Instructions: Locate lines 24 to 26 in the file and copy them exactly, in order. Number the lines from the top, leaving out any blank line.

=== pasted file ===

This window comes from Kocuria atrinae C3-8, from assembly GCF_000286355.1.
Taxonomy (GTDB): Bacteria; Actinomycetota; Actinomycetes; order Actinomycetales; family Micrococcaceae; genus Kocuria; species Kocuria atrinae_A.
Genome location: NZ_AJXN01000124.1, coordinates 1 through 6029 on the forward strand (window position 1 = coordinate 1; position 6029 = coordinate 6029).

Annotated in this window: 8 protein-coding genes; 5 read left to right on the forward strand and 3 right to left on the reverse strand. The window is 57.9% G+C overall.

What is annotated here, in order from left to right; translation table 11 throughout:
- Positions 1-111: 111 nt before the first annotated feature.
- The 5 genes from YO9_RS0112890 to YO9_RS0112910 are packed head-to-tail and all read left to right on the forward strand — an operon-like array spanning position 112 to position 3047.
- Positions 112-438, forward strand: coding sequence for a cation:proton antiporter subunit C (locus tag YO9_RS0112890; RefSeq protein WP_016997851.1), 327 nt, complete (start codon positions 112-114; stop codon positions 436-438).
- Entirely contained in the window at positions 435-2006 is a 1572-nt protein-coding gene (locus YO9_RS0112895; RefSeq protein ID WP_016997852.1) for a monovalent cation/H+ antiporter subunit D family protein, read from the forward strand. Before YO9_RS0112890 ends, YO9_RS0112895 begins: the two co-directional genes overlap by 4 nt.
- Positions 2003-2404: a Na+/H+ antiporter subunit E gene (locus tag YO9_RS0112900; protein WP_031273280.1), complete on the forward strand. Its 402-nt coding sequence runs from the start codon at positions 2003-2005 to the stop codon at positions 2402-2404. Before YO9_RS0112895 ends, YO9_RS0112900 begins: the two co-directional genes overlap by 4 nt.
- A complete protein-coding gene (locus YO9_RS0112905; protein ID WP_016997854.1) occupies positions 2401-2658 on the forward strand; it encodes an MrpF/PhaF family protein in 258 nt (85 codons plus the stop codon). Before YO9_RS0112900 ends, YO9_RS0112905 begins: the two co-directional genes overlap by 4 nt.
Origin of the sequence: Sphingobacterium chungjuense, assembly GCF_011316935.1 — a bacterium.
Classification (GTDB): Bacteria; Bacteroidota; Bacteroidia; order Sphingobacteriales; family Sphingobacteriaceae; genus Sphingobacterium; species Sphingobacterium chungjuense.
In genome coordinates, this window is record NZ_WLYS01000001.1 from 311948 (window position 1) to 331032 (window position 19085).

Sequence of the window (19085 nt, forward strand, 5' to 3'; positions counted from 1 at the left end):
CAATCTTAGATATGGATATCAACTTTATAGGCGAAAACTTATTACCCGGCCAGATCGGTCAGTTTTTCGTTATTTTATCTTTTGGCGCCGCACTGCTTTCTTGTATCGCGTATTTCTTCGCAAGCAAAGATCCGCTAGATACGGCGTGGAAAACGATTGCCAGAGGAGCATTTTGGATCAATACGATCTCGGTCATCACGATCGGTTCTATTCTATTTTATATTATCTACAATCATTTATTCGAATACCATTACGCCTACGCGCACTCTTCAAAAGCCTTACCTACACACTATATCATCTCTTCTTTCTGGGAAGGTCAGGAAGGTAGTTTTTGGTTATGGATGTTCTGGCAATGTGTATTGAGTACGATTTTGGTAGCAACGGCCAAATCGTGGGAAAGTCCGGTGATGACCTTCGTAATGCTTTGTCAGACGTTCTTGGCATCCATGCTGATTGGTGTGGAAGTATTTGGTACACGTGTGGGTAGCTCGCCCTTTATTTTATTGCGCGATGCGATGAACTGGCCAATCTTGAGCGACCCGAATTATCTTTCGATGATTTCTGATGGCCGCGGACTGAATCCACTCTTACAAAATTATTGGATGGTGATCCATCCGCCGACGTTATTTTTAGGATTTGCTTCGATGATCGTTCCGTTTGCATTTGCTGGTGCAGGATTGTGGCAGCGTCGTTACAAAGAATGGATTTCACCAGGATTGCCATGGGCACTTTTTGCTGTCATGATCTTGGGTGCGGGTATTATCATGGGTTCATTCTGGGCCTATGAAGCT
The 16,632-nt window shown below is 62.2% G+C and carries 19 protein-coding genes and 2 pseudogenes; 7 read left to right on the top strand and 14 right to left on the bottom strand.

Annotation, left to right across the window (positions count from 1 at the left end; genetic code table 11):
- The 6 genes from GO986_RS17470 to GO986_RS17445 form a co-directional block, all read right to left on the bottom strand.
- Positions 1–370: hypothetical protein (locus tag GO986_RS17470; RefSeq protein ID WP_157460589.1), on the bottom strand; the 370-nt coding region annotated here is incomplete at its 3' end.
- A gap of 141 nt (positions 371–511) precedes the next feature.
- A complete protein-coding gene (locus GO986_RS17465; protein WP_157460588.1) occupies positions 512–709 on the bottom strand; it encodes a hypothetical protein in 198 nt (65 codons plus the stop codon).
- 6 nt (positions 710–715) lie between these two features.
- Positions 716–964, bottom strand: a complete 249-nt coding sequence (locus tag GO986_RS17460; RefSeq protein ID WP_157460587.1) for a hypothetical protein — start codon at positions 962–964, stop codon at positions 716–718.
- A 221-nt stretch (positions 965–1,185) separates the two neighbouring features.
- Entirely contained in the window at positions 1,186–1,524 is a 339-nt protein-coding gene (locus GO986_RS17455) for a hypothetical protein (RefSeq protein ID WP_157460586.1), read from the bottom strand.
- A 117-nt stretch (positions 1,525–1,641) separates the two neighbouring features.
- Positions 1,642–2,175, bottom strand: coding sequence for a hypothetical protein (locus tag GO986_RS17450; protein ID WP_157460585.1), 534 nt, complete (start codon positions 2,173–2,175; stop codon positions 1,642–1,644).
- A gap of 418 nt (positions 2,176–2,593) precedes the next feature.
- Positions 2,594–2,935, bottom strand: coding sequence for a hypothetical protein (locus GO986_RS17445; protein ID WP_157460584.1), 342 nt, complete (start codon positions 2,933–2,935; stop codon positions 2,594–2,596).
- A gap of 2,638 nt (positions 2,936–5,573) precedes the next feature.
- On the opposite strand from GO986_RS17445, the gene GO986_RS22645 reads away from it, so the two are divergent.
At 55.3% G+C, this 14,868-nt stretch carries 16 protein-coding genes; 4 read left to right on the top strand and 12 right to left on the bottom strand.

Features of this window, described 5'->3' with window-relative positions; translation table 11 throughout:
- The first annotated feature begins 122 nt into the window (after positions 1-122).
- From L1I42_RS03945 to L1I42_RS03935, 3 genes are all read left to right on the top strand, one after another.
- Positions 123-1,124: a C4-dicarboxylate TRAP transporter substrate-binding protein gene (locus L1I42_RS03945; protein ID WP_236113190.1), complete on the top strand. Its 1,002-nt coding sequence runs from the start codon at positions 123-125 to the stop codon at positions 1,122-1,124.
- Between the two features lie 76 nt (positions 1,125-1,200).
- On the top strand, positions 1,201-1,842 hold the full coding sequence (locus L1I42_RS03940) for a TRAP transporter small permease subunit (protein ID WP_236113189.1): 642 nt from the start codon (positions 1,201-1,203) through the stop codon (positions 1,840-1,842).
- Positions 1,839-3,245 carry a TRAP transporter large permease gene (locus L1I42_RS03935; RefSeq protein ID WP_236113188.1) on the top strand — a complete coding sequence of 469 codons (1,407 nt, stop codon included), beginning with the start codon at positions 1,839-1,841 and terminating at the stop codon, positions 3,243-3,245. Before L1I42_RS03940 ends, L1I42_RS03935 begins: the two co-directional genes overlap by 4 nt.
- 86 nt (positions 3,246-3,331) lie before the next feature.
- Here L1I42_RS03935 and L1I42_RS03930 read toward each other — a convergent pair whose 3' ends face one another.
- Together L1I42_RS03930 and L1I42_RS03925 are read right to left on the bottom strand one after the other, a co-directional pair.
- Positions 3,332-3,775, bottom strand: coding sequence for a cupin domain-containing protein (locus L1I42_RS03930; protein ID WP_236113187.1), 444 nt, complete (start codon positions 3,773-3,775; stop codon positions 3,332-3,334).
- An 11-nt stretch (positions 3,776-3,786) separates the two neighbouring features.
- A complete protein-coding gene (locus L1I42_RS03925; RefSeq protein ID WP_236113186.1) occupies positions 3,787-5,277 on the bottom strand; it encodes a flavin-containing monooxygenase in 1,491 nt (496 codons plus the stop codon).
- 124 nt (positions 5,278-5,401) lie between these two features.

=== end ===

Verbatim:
- Positions 716–964, bottom strand: a complete 249-nt coding sequence (locus tag GO986_RS17460; RefSeq protein ID WP_157460587.1) for a hypothetical protein — start codon at positions 962–964, stop codon at positions 716–718.
- A 221-nt stretch (positions 965–1,185) separates the two neighbouring features.
- Entirely contained in the window at positions 1,186–1,524 is a 339-nt protein-coding gene (locus GO986_RS17455) for a hypothetical protein (RefSeq protein ID WP_157460586.1), read from the bottom strand.